= AB + BC - B + AC + 

Inserting the values given, we get 

AC =/ + q - B + AC + 

We see that the data are quite insufficient for determining 
the number of As which are Cs. They may be anything 
from zero up to the whole number of As or Cs. To make 
the question determinate we need also the number of Bs, 


as well as the number of ACs, which are not Bs, and the 
number of Bs which are neither A nor C. 

9- Most Bs are As ..... (i) 

Most Bs are Cs ..... (2) 

Therefore, Some Cs are As ..... (3) 

The above argument is a celebrated one, proposed by 
De Morgan (Formal Logic, p. 163), and discussed by Boole 
(Trans, of the Cambridge Philosophical Society, vol. xi. part 
ii. p. i) and others. Regarded as an ordinary Aristotelian 
pseudo-syllogism, it is subject to the fallacy of undistributed 
middle, since the proposition Most Bs are As/ must be 
counted as a particular affirmative. The pseudo-mood is 
accordingly 1 1 1 in the third figure. Nevertheless the force 
of the argument is pretty obvious and may thus be analysed. 

The mark of quantity, most, of course means more than 
half, and is one of the few quantitative expressions used in 
ordinary language. We can easily represent the two pre 
mises in the form 

- ....... (i) 

(BC) = i(B) + / ....... (2) 

To deduce the conclusion, we must add these equations 
together, thus, 

(AB) + (BC) - (B) + w + w . 

Developing the logical terms on each side, we have 

(ABC) + (ABc) + (ABC) + (^BC) - (ABC) + (AB*) 
+ (0BC) + (B<r) 4- w + w . 

Subtracting the common terms, there remains 
(ABC) = w + w + (aBc). 


The meaning is, that there must be some Cs which are 
As, amounting to at least the sum of the quantities w and 
w , the unknown excesses beyond half the Bs which are As 
and Cs. The number (aBc) is wholly undetermined by the 
premises, but it cannot be negative. Thus w + w is the 
lower limit of (ABC). 

IO. (i) For every Z there is an X which is Y ; 

(2) Some Zs are not Ys. What inferences can 
be drawn ? 

This general problem given by De Morgan in his Syllabus 
(p. 29, art. 85), and in some other parts of his writings, 
would thus be represented in my formulas, which differ 
essentially, however, from those of De Morgan. 

The premises are 

(XY)-(Z) + i (i) 

in which m would be zero if De Morgan meant that there 
are not more Xs which are Ys than there are Zs, but just an 
equal number 

(Zy) = (2) 

where n is some positive number. 
Developing (i) we get 

(3) (XYZ) + (XYz) - (XYZ) + (XyZ) + (xYZ) 
+ (xyZ) + ;//. 

Striking out the common term and adding (Xyz) to both 
sides, we have for the number of Xs which are not Zs 

(Xz) = m +n+ (Xyz) + (xYZ).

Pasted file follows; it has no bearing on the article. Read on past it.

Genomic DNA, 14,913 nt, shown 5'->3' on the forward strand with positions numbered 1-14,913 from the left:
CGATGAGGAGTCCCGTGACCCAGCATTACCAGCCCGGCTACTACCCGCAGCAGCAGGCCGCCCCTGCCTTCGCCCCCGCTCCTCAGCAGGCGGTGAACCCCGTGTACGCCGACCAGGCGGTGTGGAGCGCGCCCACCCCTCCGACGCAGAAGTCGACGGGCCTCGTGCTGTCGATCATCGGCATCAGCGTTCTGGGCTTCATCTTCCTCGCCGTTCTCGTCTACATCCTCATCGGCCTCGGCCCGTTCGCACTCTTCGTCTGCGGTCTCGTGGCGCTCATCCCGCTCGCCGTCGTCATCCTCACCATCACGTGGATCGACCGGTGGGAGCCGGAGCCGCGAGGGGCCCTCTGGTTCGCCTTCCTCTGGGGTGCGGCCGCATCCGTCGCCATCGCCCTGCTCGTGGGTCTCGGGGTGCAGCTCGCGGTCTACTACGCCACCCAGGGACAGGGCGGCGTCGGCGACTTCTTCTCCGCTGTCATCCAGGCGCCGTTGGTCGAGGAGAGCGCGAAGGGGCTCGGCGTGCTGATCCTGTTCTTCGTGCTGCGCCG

Again, after striking out the common term, equation (3) 

reduces to 

(XYz) = (XyZ) + (xZ) + m, 

which gives as the number of Zs which are not Xs 
(xZ) = (XYz) - (XyZ) - ;;/. 

The student should compare these results with those of the 
less general problem given in the Principles of Science, new 
edition, p. 169 ; first edition, vol. i. p. 191, and also with 
De Morgan s results expressed in a totally different kind of 

II. If m or more Xs are Ys, and n or more Ys 
are Zs, what do we know about the number of 
Xs which are therefore Zs ? 

This question represents one case of the numerically 
definite syllogism as treated by De Morgan (Syllabus, p. 27). 
Taking X, Y, and Z to be the three terms of the syllogism, 
he adopts the following notation : 

u - whole number of individuals in the universe of 

the problem. 
x = number of Xs. 
y = number of Ys. 
z number of Zs. 

Making m denote any positive number, wXY means, in 
De Morgan s system, that m or more Xs are Ys. Similarly 
;?YZ means that n or more Ys are Zs. Smaller Roman 
letters denote the negatives of the larger ones. Thus wXy 
means that m or more Xs are not Ys, and so on. 

From the two premises wXY and YZ, De Morgan draws 
the conclusion (m + n - jy)XZ. Let us consider what 


results are given by our notation. The premises may be 
represented by the equations 

(XY) = m + m (YZ) = n + , 

where m and n are the same quantities as in De Morgan s 
system, and m and n two unknown but positive quantities, 
indicating that the number of XYs is m or more, arid the 
number of YZs is n or more. 

The possible combinations of the three terms X, Y, Z, and 
their negatives are eight in number, and these all together 
constitute the universe, of which the number is u. The 
problem is at once seen to be indeterminate in reality ; for 
there are eight classes of which the numbers have to be 
determined, and there are only six known quantities, namely, 
z/, x, y, z, m, and , by which to determine them. Accord 
ingly we find that De Morgan s conclusion, though not 
absolutely erroneous, has little or no meaning. From the 
premises he infers that (m + n - y) or more Xs are Zs.